Death by omission

Just been to the Disappearance at Sea – Mare Nostrum exhibition at the Baltic Gallery in Gateshead. It covers how the EU is dealing with migration and particularly the issue of boat crossings of migrants and refugees from North Africa and the Middle East crossing the Mediterranean to western Europe. Hundreds of people regularly pile onto small coastal fishing boats, if that, and venture onto voyages of between a few and a few hundred miles across the sea, at all times of year, at any time of day or night. And inevitably, regularly, many 100s die.

And this is how the EU seems to want it. The EU responds by ‘death by omission’. Targeted negligence. For it has the surveillance technology, the patrol boats, the ships, the air-sea search aircraft and drones, even satellites, to watch for these approaching vessels, and has the rescue vessels and ships to send to intercept if it’s thought the need is there. But they don’t, no rescue vessels are deployed, instead they warn merchant ships in the vicinity – be that hours of sailing time away – that there may be boats in need of assistance, in a kind of ‘semi-privatisation’ of rescue operations. Not as in the UK model where they’ve sold off Search and Rescue to some American company for profit (why?), but as in, no state forces are deployed, so instead request cargo freighters to go help the hundreds for the sheer sake of humanity, a humanity the EU’s policymakers are desperately bereft of.

And it’s these cargo ships, modern cargo ships with 15 metre high sides, laden atop another 10 metres with container boxes, sent to pick up little people from the sea. They are not rescue vessels, they’re massive, unmanoeuverable things. Do they even have rope ladders or old cargo nets to throw over the sides for people in peril in the water to scramble up? Do they have searchlights aboard? Even blankets? Any facilities at all to warm up 100s of people suffering severe hypothermia (people who would be unable to climb the side of ship in any circumstance).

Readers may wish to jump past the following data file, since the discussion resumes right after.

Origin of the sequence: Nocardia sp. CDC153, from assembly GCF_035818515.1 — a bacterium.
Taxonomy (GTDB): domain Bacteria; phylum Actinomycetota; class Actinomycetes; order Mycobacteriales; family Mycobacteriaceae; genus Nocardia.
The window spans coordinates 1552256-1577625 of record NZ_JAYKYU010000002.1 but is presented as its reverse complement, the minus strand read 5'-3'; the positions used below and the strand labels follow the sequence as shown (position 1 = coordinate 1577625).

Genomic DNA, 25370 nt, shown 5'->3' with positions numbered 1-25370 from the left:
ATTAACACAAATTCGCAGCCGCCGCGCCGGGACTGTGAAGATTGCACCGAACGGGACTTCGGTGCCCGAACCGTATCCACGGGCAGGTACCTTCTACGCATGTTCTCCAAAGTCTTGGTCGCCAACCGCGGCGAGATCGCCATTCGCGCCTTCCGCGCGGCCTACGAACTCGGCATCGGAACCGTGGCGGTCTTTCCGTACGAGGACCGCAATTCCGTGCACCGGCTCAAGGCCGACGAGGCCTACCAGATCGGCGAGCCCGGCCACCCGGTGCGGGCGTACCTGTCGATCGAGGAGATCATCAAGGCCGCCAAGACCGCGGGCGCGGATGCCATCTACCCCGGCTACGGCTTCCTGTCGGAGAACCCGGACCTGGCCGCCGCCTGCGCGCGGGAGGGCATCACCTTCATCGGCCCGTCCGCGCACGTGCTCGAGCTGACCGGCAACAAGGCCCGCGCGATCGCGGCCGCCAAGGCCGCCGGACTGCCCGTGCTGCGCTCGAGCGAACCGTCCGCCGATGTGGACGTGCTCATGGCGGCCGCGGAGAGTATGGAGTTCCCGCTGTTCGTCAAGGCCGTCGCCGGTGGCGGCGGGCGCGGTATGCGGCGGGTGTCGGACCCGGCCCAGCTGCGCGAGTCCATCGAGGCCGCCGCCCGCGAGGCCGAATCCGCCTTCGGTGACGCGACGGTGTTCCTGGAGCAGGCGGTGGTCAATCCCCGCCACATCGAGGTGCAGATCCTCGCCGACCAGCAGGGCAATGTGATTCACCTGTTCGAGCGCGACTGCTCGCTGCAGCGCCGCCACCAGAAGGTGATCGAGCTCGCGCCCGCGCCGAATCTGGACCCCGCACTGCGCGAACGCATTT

One instance exhibited told of a boat from Libya with some 600 aboard (no accurate figures of course), they might as well have been aboard a dinner tray, and this boat then went and collided with the ship that had been directed to help, and the boat overturned and most aboard it went down with it. This was at half past nine at night in April 2015, it’s dark already, the sea’s as good as at its coldest from winter.

The exhibit had a graphic charting the course of the ships sent to help this boat and its hapless rescuer, which grows into a mess of loops and squiggly lines as these tanking great ships with turning circles of half a mile and stopping distances of even more scrabble in the darkness in pursuit of fading shouts of 100s of people, all drifting apart and away into the pitch black. Simply deadly chaos. What must it be like for the crews of those ships, thrust into rescue operations they’re not trained for with nothing like the equipment they need to hear those voices trail off and disappear with the bodies into the deep.

In one week in April 2015 some 1,200 people lost their lives attempting to cross. Now that’s on a par with the number that went down on the Titanic. The whole world’s heard of the Titanic, this seminal event from over a century ago. Yet that many can die in a week in the Med, and it might get a mention on the news, but it might not.

One of the myths of the Titanic’s tragedy is so many aboard died because they were of the lower classes and kept below decks while the upper class got first dibs on the lifeboats. But however true or untrue was this murderously rigid social hierarchy then, it’s surely as true now for how the EU treats non-EU people at the lowest points in their lives. They can drown with their children in the freezing dark, it’s OK, they’re foreign and come from lesser lands. The real concern is if they actually make landfall and start claiming benefits and blowing things up …

Those that make it safely would be the ones we’ve seen in Paris, bechained with crappy metal figurines of the Eiffel Tower or selfie-sticks, or in Madrid with these parachutes stalls of shoes and handbags, ready to pull up and run at the glimpse of a policeman.

There’s a book out that makes the point about how Italy’s bombing of Libya in 2011 marked the centenary of states bombing other states. In a way the technology is simply an ever more enhanced means of countries projecting power or whatever their agenda is by lobbing high explosives at their supposed foes. What’s changed in that time, however? How far do the means justify the ends, or do the means supersede them? What’s not changed is there’s always the technology and money and the will to kill people, but never enough to save them.


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